Scarab put a lot of effort into sound suppression. I was told there are some new materials in the hull lamination, and the engine hatch is well-insulated and sealed with a rubber lip. The Scarab is going to be priced and finished as a premium boat in this category, and they felt it needed to be as quiet as possible. A peek under the hatch reveals quite a bit of plumbing around the engine, which is equipped with a big intercooler, water-jacketed exhaust catalyst, and the same muffler and resonators found on Sea-Doo boats. But main service points are handy, and the battery is within easy reach.

The low profile of the Rotax engine offers a key design advantage, and the Scarab features a deep boarding platform and the Versa Lounge, a convertible sun pad/aft seat that’s somewhat similar to what we've seen on recent Four Winns models like the Sundowner 265. The two sections of the cockpit seat back and the center section can be adjusted independently to form a wider sunpad, or to be backrests for aft-facing seats. The hinge apparatus for this is made of stout-looking stainless steel, and once you get the hang of it, is pretty easy to maneuver. The aft seat wraps around the cockpit in typical runabout fashion, but notice that the inside corners of the bottom cushions are notched to create a little more leg room, so four people can really sit here, or you can lay back in the corner and still bend your knee.

scarab jet boat seats

The aft Versa Lounge seat can be configured to face fore or aft, and can also lie flat to expand the sunpad.

Other cockpit features include a very deep glove box in the port console, plus a small stowage area below accessed through a door in the walk-through. A small cooler can be stashed here. The helm features a large tach and speedometer flanking a digital screen. On top of each console is a little pocket lined with thick tacky foam, designed to cushion a smart phone. There’s stowage below both bow seats and an anchor clip under the bow peak cushion.
Deadrise20 degrees
Displacement2,600 lbs
Fuel capacity31 gal.

Some other details to note: The molded windshield glass wraps around its frame for a look that’s very automotive. I love the deep, vinyl-wrapped armrests on the gunwales at the bucket seat positions, and the matte-textured material to cut glare on the top of the helm console. The Impulse has lots of different textures in the upholstery that give the cockpit an upscale look.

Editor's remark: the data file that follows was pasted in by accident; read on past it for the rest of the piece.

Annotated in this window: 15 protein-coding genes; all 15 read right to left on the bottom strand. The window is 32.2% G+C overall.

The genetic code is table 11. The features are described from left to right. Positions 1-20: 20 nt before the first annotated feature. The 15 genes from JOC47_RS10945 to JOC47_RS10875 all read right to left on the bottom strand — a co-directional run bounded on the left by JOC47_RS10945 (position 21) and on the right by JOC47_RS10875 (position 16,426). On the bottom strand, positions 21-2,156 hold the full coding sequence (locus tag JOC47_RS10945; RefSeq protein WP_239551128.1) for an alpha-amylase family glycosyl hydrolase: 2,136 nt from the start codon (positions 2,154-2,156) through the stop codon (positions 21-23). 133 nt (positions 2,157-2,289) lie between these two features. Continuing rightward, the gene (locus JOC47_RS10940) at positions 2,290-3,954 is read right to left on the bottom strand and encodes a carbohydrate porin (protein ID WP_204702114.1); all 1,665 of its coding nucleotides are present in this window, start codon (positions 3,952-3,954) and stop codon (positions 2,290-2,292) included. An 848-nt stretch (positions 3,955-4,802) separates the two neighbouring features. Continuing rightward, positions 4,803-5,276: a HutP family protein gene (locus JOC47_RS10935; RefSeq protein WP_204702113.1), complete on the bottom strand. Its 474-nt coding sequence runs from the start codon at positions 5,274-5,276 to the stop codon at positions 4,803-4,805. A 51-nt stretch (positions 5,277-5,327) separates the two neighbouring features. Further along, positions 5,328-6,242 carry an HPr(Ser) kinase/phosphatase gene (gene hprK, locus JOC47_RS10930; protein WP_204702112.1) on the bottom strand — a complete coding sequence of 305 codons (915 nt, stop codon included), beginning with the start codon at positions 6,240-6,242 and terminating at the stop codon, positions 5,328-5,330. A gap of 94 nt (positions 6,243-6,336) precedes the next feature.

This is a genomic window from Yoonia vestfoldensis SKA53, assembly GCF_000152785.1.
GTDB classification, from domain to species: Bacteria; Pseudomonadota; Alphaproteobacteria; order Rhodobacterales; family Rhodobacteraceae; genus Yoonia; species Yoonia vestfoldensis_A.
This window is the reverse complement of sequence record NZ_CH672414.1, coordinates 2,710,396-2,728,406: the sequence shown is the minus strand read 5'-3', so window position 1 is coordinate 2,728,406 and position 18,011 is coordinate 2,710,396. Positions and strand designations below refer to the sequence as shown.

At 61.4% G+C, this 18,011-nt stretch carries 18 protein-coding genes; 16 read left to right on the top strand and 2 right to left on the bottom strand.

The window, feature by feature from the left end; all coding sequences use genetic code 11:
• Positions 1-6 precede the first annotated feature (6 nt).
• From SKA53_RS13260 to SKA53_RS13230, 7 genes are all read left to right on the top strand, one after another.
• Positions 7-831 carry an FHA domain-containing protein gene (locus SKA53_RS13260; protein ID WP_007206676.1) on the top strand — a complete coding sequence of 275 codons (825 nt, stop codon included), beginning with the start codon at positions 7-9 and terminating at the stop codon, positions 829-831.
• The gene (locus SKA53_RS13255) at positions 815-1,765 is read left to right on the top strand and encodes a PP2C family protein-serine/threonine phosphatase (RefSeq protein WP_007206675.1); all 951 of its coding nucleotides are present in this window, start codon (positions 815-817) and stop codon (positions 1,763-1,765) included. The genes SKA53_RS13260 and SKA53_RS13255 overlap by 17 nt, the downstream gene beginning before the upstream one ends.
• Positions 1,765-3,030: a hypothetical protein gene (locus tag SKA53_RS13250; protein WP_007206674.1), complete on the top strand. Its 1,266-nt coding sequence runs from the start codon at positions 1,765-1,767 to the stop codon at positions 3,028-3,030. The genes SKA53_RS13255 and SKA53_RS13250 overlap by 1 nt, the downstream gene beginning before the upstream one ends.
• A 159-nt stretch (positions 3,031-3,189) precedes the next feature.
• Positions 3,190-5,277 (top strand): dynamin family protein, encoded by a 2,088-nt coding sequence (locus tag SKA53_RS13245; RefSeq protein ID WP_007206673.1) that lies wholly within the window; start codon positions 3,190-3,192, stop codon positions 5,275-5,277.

This Scarab will be offered in three trim levels. The base Scarab 195 gets the 200-hp Rotax engine, the Versa-Lounge aft seat, hull color but no additional graphics, and a custom trailer. The Scarab 195 HO adds the 250-hp engine, flip-up bucket seat bolsters, snap-in carpeting, a Bimini top, stainless steel (rather than plastic) cup holders and grab handles, pull-up cleats, and a stereo remote at the helm. To that list the 195 HO Impulse adds more vivid colors with graphics, color-matched upholstery inserts, the tower and its top, cruise control, and a soft mat on the swim platform. Compared to the Impulse the base boat looks a little plain, but Scarab expects the Impulse to really be the best-seller. Final pricing has not been locked down, but expect the range to start at a hair over $30,000 and top out around $42,000. The boat is in production and dealers were driving home from this meeting with brand new Scarabs in tow—they’re hauling home quite a nice little boat.

For more information, visit Scarab.

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Written by: Charles Plueddeman
Charles Plueddeman is's outboard, trailer, and PWC expert. He is a former editor at Boating Magazine and contributor to many national publications since 1986.